C&B Notes

Good for Users, Bad for Business

Venture capital investments are subsidizing products and services for consumers.  An analysis of the operations for Lime and Bird, two competing electric scooter rental companies, tells a story of big unit economic losses on these companies’ scooters. Greater fools may bail them out in the short- or intermediate-term, but the long-term economics of these companies are not promising for their investors.

So, our scooter company walks away with $2.32 in revenue per day from the average scooter in Louisville.  As we said at the beginning, Louisville data indicates that the average scooter was around for between 28 and 32 days.  That means the typical scooter generated something like $65 to $75 in revenue for the company after most operating costs over its lifetime. 

You see where I’m going with this.  Let’s be generous and say the company paid $360 for each scooter, as Bird aims to.  At the rates calculated above, that company only recoups $65 to $75 on the cost of each scooter — in other words, it loses $295 to $285 per scooter.  That doesn’t even include the $50 annual fee per dockless vehicle, the $3,000 in combined licensing fees, or the $100 fee for each designated parking area.  Plug in the $551 sticker price for a scooter, and the losses are even greater.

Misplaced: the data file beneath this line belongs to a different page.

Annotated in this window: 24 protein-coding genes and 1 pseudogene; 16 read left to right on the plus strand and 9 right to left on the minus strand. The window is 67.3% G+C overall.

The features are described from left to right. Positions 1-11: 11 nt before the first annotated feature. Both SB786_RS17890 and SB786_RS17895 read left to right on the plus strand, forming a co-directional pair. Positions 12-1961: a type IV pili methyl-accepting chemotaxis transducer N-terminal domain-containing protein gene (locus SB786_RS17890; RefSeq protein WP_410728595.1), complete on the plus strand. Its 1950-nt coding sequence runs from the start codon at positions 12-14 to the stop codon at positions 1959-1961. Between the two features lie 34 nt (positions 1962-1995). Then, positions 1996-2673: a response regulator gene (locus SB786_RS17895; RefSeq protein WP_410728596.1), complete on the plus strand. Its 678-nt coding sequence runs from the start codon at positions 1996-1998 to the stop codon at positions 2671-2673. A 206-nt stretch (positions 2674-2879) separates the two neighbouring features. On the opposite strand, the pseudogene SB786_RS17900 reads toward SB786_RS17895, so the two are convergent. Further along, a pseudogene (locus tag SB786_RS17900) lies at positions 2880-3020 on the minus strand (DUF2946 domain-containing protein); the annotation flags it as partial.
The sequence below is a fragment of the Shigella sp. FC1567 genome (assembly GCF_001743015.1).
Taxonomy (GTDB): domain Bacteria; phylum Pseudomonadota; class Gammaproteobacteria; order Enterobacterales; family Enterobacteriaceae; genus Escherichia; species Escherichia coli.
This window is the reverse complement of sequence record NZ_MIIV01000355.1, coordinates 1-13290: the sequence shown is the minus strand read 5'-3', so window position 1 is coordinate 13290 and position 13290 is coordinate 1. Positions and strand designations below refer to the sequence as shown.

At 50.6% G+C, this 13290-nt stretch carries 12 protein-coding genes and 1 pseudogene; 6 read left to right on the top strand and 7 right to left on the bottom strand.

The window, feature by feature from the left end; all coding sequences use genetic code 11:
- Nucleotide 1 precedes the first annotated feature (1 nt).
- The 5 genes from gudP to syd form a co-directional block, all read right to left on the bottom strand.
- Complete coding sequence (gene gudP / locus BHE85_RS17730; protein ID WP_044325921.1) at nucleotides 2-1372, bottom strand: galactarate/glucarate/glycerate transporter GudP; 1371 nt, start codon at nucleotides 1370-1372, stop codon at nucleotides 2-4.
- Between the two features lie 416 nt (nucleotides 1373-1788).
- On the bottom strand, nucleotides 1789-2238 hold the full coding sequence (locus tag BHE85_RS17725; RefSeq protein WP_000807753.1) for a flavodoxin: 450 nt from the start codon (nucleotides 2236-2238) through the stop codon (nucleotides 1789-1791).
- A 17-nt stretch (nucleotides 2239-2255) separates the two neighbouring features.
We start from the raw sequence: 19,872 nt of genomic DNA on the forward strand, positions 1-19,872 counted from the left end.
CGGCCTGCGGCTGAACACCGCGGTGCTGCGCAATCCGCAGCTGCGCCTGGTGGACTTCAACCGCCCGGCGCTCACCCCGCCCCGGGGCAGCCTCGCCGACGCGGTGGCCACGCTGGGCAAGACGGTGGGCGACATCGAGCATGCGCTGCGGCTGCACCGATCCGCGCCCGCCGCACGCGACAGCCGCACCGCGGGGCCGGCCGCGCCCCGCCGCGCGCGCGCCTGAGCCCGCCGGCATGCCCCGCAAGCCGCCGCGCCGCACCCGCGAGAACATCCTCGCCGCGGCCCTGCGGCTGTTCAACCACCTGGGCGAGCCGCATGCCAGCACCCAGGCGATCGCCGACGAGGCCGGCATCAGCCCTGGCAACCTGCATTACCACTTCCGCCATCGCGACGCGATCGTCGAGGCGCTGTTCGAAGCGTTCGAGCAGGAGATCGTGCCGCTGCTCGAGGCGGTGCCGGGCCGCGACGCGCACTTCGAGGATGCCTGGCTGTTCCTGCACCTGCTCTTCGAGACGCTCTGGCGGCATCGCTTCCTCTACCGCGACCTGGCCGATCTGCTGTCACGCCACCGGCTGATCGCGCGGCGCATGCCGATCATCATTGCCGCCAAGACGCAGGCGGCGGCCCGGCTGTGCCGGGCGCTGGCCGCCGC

Bad as these numbers are, they maybe shouldn’t be surprising.  The electric scooters Bird deployed for shared commercial use, at least initially, were rebranded Xiaomi devices intended for use by a single owner with a weight limit of 200 pounds.  The average American man weighs 197.9 pounds and the average woman 170.6 lbs.  These scooters were also designed to be used in mild weather and on flat surfaces.  They were absolutely not designed to be ridden multiple times a day in all kinds of weather and on all kinds of terrain by Americans who, on average, are barely under the scooter weight limit before you adjust for clothes and any baggage (physical, not emotional) they might be carrying.  No doubt facing such inconvenient truths, Bird in October unveiled an electric scooter designed with Okai specifically for sharing.  It will require great leaps in durability and far cheaper prices for scooters to pay for themselves. 


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